“Teenage Frankenstein” and “He’s Back (The Man Behind The Mask)” were the two songs featured on that Friday The 13th movie but there was a third song written for the movie called “Hard Rock Summer”. However, it was never commercially released until the 1999 release The Life And Crimes Of Alice Cooper.

“The Great American Success Story” track was supposed to be for the Rodney Dangerfield movie Back To School, but the song ended up not being used for the soundtrack.


F.W. Murnau’s silent film classic Nosferatu has been terrifying audiences for 100 years. On Saturday, October 29th, the Narrows Center in Fall River will present the movie that has inspired generations of filmmakers with a new score performed live by Paul Bielatowicz who is best known as the virtuoso guitarist for Carl Palmer’s ELP Legacy.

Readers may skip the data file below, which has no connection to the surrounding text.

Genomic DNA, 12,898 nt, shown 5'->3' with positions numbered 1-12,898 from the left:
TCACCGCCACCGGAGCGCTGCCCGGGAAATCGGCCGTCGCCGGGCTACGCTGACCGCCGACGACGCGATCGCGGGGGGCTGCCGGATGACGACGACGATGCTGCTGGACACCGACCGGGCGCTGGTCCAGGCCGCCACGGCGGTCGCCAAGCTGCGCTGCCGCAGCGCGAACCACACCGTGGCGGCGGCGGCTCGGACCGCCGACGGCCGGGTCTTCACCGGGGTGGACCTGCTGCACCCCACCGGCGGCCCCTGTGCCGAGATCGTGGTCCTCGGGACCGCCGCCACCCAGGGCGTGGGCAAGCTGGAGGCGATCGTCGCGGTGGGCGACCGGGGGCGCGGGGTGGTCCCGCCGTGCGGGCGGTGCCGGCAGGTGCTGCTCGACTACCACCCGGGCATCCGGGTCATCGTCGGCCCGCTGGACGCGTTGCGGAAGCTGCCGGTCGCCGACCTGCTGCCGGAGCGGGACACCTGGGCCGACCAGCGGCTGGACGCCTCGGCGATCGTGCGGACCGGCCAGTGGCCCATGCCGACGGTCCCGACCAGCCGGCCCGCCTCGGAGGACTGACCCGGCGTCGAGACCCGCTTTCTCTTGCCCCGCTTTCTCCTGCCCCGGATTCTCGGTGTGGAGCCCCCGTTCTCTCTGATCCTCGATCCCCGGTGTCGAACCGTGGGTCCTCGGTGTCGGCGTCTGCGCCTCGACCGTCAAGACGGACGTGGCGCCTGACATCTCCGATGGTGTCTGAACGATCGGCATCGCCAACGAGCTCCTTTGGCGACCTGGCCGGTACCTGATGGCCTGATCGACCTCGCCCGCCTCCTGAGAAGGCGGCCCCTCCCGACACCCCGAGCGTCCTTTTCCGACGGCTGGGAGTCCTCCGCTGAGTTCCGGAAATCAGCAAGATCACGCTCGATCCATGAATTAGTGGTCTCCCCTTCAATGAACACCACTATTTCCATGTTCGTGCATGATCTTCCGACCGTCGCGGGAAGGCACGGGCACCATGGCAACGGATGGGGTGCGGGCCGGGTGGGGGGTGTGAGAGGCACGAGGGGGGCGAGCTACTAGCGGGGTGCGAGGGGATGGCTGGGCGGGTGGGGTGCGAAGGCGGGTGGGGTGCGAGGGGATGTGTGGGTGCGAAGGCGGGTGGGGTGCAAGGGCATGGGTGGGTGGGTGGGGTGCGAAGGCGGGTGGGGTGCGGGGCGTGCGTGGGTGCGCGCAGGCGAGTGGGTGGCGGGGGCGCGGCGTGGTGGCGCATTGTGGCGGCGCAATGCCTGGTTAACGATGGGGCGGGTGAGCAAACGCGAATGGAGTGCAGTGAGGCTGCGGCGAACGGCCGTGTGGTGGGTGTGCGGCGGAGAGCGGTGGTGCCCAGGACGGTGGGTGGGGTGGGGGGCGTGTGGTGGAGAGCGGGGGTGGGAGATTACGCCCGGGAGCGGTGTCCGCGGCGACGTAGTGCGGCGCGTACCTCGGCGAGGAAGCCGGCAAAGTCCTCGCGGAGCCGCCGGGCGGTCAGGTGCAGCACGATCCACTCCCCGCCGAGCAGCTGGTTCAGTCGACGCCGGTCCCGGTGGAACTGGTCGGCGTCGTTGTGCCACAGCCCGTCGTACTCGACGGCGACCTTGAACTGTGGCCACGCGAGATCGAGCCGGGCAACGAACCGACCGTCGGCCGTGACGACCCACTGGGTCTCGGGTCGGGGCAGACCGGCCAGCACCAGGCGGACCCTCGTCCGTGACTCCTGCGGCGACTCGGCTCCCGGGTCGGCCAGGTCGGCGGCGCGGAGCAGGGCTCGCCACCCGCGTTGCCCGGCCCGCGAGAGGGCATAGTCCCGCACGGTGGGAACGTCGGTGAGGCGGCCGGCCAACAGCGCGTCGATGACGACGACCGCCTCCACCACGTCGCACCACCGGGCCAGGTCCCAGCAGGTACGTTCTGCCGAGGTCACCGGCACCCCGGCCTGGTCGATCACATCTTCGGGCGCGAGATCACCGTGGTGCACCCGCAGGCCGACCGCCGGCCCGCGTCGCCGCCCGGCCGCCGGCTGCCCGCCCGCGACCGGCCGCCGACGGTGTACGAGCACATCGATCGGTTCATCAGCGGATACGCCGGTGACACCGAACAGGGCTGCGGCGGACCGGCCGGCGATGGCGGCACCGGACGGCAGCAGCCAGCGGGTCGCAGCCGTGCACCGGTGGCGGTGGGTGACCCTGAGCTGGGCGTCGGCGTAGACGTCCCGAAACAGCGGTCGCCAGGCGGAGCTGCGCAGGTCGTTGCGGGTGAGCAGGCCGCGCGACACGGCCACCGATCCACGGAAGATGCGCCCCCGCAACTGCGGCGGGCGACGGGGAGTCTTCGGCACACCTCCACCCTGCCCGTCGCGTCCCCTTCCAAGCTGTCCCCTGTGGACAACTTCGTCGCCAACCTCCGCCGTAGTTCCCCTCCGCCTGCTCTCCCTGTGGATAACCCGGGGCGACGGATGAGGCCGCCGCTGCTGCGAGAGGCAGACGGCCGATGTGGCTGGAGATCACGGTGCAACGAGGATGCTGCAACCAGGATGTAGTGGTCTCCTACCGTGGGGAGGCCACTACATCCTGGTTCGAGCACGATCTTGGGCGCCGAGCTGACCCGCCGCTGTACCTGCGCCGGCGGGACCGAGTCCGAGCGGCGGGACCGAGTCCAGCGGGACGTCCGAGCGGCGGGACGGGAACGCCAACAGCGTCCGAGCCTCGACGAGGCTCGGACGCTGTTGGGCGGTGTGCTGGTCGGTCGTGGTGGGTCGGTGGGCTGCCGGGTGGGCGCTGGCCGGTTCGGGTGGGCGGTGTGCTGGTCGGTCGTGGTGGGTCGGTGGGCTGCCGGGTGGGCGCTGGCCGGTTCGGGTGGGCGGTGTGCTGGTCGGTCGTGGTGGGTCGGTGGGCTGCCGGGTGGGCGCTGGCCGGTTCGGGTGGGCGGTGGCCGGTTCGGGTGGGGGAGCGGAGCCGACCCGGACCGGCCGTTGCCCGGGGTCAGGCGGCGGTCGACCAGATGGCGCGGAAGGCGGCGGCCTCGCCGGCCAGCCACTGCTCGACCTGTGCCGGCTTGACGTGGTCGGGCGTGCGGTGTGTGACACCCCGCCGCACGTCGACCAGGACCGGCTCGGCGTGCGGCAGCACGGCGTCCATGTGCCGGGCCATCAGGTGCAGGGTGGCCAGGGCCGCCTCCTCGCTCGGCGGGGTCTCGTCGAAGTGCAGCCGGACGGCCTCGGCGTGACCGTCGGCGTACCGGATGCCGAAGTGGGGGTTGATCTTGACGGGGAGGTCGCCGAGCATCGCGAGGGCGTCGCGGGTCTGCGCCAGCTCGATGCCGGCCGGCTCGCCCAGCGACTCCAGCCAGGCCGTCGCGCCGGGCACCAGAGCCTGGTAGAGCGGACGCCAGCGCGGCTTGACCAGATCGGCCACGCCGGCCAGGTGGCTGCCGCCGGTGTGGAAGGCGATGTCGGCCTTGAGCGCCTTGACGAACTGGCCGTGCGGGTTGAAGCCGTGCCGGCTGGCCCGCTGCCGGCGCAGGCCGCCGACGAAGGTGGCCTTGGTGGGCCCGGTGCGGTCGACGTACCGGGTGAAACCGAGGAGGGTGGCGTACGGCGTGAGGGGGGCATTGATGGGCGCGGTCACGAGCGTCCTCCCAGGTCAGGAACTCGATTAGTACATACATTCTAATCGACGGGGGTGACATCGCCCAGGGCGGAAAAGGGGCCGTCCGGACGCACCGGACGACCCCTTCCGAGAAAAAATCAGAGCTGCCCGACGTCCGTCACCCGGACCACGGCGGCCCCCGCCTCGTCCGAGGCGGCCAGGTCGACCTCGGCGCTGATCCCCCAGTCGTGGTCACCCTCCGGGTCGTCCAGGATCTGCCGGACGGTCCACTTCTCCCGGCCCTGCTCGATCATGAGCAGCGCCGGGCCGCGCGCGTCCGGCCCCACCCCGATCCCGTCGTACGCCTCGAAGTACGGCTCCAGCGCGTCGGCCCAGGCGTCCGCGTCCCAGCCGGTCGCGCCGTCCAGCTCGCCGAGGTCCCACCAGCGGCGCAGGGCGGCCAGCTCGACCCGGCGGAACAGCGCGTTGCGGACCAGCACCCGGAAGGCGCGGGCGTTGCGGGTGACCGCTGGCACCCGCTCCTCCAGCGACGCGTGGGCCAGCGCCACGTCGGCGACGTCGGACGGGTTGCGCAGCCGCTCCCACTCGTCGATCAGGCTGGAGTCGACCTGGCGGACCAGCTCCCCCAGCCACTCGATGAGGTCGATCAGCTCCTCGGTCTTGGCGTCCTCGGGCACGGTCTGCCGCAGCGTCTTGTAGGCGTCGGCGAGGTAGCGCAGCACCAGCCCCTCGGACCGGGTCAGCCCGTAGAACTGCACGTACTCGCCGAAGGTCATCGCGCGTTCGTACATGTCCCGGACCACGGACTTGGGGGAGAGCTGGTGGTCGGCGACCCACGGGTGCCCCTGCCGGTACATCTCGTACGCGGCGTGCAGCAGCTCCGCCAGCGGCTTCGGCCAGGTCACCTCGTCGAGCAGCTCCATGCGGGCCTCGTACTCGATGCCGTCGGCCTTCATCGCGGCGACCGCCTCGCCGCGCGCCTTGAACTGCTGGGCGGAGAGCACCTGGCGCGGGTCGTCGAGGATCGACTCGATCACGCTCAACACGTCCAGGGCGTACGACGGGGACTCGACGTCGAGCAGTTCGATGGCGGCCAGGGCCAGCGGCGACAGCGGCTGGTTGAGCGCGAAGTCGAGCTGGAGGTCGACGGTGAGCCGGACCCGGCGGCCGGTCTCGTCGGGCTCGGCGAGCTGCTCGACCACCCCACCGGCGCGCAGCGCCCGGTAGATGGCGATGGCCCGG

For this special one-off Halloween weekend concert, Bielatowicz has put together an all-star band featuring keyboardist Dave Bainbridge (The Strawbs, Lifesigns), bassist Mike Dutko (Groundlift) and drummer Leah Bluestein (Goundlift). Expect scares, laughs, audience participation and FANGtastic fun. Experience Nosferatu like never before – the loudest silent movie you’ve ever seen!

Join us for a Spooktacular live performance of a new rock soundtrack that breathes new life into the undead classic. Costumes are encouraged and prizes will be awarded to the top three best costumes.